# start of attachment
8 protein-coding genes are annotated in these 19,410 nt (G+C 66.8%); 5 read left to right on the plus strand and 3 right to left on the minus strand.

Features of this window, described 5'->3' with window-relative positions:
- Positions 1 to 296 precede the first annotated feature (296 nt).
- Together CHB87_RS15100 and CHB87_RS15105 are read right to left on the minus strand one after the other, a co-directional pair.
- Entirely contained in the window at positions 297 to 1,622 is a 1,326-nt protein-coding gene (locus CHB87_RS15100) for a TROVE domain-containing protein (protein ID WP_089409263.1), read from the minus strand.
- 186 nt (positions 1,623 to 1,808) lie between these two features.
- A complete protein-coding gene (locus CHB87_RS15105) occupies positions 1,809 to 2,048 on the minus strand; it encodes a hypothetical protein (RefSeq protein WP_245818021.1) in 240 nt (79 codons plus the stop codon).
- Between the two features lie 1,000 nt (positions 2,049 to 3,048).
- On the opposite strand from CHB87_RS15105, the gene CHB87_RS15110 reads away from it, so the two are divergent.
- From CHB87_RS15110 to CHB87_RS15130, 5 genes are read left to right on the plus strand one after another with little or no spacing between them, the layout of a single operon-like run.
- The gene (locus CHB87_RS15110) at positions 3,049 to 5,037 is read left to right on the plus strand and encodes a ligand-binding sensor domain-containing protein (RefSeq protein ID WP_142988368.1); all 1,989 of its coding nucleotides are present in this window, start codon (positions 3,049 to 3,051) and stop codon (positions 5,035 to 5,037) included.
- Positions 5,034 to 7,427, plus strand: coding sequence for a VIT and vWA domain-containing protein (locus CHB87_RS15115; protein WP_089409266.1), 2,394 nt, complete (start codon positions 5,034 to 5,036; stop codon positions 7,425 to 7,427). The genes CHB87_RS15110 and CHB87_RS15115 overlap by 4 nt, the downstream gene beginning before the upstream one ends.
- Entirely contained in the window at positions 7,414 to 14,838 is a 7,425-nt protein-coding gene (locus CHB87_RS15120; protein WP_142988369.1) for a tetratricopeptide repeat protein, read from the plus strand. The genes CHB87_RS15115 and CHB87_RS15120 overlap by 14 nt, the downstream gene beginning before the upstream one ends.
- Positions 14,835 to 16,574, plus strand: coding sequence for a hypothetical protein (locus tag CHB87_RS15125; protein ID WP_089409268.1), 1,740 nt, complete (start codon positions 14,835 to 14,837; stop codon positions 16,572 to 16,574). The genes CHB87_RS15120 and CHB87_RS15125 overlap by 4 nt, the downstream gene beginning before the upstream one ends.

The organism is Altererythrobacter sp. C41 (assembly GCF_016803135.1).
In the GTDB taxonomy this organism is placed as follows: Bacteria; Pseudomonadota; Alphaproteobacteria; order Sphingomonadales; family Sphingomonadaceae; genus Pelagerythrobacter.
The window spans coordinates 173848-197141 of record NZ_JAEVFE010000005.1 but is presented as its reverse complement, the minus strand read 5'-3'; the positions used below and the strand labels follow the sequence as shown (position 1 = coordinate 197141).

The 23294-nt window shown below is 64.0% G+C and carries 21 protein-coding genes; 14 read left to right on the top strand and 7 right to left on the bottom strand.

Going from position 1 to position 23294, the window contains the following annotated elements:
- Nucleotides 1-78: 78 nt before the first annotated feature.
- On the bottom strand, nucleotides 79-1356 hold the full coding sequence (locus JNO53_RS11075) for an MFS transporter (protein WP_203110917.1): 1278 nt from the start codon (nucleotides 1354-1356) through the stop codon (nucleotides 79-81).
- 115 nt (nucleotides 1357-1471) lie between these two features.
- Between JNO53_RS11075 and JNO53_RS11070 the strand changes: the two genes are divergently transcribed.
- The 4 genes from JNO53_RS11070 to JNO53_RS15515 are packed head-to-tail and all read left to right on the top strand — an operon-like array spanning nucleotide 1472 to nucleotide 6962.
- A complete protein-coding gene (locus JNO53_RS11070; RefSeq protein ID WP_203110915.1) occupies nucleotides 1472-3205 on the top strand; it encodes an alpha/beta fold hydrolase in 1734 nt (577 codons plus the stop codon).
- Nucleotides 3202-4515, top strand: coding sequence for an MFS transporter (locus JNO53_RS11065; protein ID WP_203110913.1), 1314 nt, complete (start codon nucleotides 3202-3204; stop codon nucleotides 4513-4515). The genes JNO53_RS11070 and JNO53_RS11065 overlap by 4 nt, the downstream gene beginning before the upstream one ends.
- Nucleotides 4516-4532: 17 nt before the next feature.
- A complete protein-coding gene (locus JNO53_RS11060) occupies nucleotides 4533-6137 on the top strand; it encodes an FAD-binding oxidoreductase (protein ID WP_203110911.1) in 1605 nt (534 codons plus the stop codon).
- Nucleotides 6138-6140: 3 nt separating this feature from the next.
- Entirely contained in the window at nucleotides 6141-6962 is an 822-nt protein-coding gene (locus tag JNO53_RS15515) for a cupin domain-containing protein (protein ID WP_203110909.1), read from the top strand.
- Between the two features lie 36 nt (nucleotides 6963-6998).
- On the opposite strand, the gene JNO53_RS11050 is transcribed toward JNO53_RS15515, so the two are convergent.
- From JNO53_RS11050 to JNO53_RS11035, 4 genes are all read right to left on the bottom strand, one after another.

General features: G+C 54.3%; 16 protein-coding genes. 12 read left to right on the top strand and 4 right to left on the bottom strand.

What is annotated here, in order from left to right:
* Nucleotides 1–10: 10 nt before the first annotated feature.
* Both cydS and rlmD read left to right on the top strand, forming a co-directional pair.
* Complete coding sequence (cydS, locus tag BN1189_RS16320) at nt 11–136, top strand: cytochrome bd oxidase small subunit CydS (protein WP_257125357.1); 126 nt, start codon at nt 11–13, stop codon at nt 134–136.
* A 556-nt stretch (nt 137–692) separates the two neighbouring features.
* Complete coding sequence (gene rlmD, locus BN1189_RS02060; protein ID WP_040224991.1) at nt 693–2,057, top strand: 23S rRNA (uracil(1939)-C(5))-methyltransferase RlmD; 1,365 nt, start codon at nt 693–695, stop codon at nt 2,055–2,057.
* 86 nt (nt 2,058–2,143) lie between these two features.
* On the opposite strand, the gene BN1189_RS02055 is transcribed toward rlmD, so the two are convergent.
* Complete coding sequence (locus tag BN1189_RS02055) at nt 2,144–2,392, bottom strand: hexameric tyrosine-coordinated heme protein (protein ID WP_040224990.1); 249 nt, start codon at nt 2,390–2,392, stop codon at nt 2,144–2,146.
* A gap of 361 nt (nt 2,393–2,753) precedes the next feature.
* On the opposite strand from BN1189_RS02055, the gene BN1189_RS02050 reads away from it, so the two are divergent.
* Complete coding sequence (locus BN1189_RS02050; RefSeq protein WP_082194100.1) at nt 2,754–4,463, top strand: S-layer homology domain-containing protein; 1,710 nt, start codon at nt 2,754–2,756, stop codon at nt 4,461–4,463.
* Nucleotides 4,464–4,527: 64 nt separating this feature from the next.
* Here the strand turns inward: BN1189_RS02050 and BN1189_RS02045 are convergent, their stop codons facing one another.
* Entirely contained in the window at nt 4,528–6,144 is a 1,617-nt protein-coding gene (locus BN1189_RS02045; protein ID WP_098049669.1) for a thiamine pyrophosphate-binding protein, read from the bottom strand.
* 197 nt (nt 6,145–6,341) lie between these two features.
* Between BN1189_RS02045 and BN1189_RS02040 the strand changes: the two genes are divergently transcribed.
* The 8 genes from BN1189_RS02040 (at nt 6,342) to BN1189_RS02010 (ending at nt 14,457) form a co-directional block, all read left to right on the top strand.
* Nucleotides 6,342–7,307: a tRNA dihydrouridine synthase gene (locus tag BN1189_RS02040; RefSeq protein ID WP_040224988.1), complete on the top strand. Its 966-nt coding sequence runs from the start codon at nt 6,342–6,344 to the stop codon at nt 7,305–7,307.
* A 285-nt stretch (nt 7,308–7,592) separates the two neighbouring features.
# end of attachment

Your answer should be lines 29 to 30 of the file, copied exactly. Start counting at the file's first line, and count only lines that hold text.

- Nucleotides 6138-6140: 3 nt separating this feature from the next.
- Entirely contained in the window at nucleotides 6141-6962 is an 822-nt protein-coding gene (locus tag JNO53_RS15515) for a cupin domain-containing protein (protein ID WP_203110909.1), read from the top strand.